Pleomorphic adenoma . It is the most frequent benign tumor of the salivary and parotid glands. Its name derives from the pleomorphism in its constitution, that is, its greatly variable appearance, when viewed under a light microscope. It is also known as a mixed salivary gland tumor, describing its pleomorphic characteristic instead of its origin, which is both epithelial and myoepithelial.
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- 1 Epidemiology
- 2 Clinical picture
- 3 Histology
- 4 Treatment
- 5 See also
- 6 Sources
According to the classification of the World Health Organization , published in 1991 , there are more than 30 histological varieties of neoplasms of the parotid gland . Pleomorphic parotid gland adenoma is the most common type of benign salivary tumor, about 80% of all cases of salivary tumors. Tends to be more prevalent in white people than in other races, women are affected predominantly over men in a ratio close to 3: 2 and typically occur between the fourth and sixth decade of life — average patient age is approximately 43 years being very rare to find these tumors in children.
Pleomorphic adenoma is a usually solitary tumor and presents as a firm, slow-growing, painless, nodular mass 85% of the time from one of the parotid glands and the rest in the submandibular, lingual, and salivary glands. Isolated nodules are usually single node growths, rather than multinodular presentation, and rarely present as tumors in both parotids at the same time.
They are usually mobile unless they are located on the palate and can cause atrophy of the jaw when located in the parotid gland. If they are found in the tail of the parotid, eversion of the ear lobe may occur. Although classified as benign tumors , pleomorphic adenomas have the ability to grow to very large proportions and have the ability to eventually transform into malignant carcinoma, a risk that increases over time. It may also recur after being removed, may invade adjacent normal tissue, and metastasize to other distant tissues, especially over time intervals greater than 10 years.
Under the microscope, they have a highly variable appearance, even within the same tumor. Classically, it is a biphasic tumor and is characterized by having a mixture of polygonal epithelium and spindle-shaped myoepithelial elements against a highly variable stromal background that can be mucoid, myxoid, cartilaginous, or hyaline. Epithelial elements can be arranged in the form of structures ductal, either in laminar form, grouped or in interlocking filaments. The cells that make up the epithelium are of two types, luminal (epithelial) and non-luminal (mesenchymal) and can also be polygonal, laminar or stellate (hence the term pleomorphic). Areas of squamous metaplasia and epithelial pearls may be present.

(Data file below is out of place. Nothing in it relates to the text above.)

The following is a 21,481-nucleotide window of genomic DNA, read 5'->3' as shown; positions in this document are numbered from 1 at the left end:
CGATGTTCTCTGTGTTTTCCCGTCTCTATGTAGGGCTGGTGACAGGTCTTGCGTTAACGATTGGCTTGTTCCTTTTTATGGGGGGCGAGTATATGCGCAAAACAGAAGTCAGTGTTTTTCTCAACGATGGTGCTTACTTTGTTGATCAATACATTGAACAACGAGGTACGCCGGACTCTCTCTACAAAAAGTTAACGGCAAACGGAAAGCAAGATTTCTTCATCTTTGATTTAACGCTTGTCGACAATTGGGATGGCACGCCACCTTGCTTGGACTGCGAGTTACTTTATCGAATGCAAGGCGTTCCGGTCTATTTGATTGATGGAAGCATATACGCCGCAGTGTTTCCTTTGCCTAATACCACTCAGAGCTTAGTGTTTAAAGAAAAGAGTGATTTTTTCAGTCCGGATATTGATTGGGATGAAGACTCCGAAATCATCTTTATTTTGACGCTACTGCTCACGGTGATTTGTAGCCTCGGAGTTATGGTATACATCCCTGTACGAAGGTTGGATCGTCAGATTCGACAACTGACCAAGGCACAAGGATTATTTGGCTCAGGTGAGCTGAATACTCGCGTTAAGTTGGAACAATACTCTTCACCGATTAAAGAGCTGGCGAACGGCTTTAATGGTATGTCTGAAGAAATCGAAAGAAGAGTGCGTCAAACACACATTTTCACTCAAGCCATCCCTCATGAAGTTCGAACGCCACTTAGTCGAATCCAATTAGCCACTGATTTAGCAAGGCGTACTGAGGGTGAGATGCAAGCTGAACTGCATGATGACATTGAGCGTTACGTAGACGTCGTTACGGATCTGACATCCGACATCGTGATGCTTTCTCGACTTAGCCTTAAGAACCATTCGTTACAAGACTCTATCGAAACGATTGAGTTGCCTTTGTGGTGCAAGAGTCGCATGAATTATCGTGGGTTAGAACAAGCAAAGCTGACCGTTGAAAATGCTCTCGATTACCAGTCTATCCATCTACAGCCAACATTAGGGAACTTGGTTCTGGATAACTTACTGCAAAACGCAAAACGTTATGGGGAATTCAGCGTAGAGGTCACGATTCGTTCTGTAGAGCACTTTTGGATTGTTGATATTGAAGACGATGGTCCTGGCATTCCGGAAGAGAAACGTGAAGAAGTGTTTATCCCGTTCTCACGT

The tumor is not enveloped, but is usually surrounded by a pseudo-capsule of varying thickness. The tumor spreads in its dimensions at variable speeds, entering the normal glandular parenchyma, forming a finger-shaped front, although this variation does not imply a malignant transformation. Often, tumor cells demonstrate a characteristic translocation between chromosomes # 3 and # 8. This causes the PLAG gene to be juxtaposed on the β-catenin gene. This activates the passage of catenin , which leads to inadequate cell division.
It is recommended that the diagnosis be confirmed by biopsy. Treatment is achieved by extensive surgical excision with a wide margin of healthy tissue to decrease the possibility of local recurrence of the disorder. Resections of this type are accompanied by rare recurrences, which occur when the tumor is treated very conservatively, that is, the Enucleation of the main portion of the tumor mass leaves microscopic foci of tumor cells in the surrounding area that regrow in the form of a recurrent tumor or carcinoma.
These are operations with a large list of sequels, including nerve damage, Freys syndrome, cosmetic problems, etc.